Early in the morning on Sunday, December 22, 2013, I was awakened by an unusal sound. It was almost as if the washing machine was running in the basement, but I knew nobody was doing any laundry. Since the water was coming on and going off at intervals, I suspected it might be the backup water-pressure sump pump we’d had the plumber install when he was here to renovate the bathroom. A little bit later Priscilla woke up because she was hot and asked me to turn on the ceiling fan. The switch was already on. That was when we both knew we had a power outage. A severe ice storm had been forecast for the overnight, and widespread power outages of potentially long duration had been mentioned as a danger.
I went down to check the basement. While our regular electric sump pump wasn’t working, the basement was still dry because the backup was indeed running. We’d fought many battles with invading ground water during our years in Michigan. Situated among the Great Lakes, the state has a high water table. One time we returned from a trip to find several inches of water in our basement. We spent days cleaning up afterwards. We’d realized that we wouldn’t have the time or strength to fight any more of these battles during Priscilla’s illness, so we got the backup pump. Only three months after it was installed, it was doing exactly what we needed it to do.
We realized that we weren’t going to church that morning, so we turned off the alarm clock. This allowed us both to sleep in until 9:00. Then, not knowing how long a siege we were in for, we performed the first task of crisis management when no one is in imminent danger: we inventoried our resources. We still had running water. Our gas stove could be started with matches, so we could boil the water to make hot drinks, and we could cook hot meals. Our “land line” telephone still worked, so we could call friends for help and information. And we had a small generator that would allow us to use at least some electrical appliances.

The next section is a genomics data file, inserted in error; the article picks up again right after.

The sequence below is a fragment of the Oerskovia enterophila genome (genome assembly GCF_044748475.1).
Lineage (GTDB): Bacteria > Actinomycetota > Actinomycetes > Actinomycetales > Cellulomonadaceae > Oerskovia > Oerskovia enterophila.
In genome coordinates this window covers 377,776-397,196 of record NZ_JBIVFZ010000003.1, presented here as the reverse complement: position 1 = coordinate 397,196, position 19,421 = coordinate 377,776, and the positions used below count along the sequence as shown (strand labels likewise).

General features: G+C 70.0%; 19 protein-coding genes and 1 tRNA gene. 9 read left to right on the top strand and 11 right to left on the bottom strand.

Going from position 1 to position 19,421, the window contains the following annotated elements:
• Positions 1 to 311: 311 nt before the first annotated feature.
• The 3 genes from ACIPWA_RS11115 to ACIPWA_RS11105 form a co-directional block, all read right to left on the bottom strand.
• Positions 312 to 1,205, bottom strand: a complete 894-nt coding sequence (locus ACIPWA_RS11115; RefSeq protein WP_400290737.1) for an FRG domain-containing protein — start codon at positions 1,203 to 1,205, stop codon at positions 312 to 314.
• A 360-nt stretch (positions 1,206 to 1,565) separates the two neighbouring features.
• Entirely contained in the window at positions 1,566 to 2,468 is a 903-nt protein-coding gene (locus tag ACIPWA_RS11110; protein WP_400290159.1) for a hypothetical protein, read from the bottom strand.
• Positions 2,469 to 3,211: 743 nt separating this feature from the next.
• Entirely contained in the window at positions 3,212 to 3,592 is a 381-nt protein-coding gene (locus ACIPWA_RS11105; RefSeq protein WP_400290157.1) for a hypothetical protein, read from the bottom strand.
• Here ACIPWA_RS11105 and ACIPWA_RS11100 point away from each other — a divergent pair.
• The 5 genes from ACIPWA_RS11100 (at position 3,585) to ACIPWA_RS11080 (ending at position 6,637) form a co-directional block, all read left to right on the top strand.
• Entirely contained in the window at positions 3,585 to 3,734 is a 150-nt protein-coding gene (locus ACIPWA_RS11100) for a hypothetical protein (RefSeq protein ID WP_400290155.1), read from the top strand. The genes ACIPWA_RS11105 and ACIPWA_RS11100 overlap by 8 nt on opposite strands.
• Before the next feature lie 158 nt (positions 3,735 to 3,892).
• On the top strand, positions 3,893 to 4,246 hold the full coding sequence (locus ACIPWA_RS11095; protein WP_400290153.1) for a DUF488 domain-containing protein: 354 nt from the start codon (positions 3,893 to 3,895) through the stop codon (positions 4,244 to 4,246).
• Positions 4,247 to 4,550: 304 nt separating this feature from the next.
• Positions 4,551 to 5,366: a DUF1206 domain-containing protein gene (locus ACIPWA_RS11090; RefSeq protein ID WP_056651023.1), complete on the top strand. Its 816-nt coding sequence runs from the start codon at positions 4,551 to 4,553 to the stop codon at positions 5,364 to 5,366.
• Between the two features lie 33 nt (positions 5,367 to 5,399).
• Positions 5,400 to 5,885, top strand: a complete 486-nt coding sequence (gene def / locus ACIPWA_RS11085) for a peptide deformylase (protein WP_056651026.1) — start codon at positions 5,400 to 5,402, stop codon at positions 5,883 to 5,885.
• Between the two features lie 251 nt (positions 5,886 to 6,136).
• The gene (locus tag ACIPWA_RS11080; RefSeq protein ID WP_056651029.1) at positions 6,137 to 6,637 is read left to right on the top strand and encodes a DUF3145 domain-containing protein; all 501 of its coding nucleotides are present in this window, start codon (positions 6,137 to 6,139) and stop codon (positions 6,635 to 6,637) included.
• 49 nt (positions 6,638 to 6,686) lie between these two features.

A former neighbor had given us this generator when he moved away a few years before. Back in April, before we’d settled on getting the backup pump, I’d brought it around to the side of the house so I could feed an extension cord through a basement window and keep the electric pump running. Only two days before the outage, with the ice storm forecast, I’d started the generator and operated it for a while to make sure it would work for us right away if we needed it. Now, once it became apparent that the power wasn’t coming on any time soon, I got the generator going and plugged in the electric pump, to keep our water bill from being the next cataclysm.
We used the gas stove to make oatmeal and hot chocolate for breakfast. Then we decided to have “church” anyway, by listening to one of my Christmas sermons from years past. We pulled out our old battery-operated cassette player, since the sermon was on tape. The batteries had expired ten years before. But somewhat to our surprise, we discovered four new “C” batteries in our freezer, where we stored our supply of various sizes to keep them fresh. So the congregation settled in to hear the message.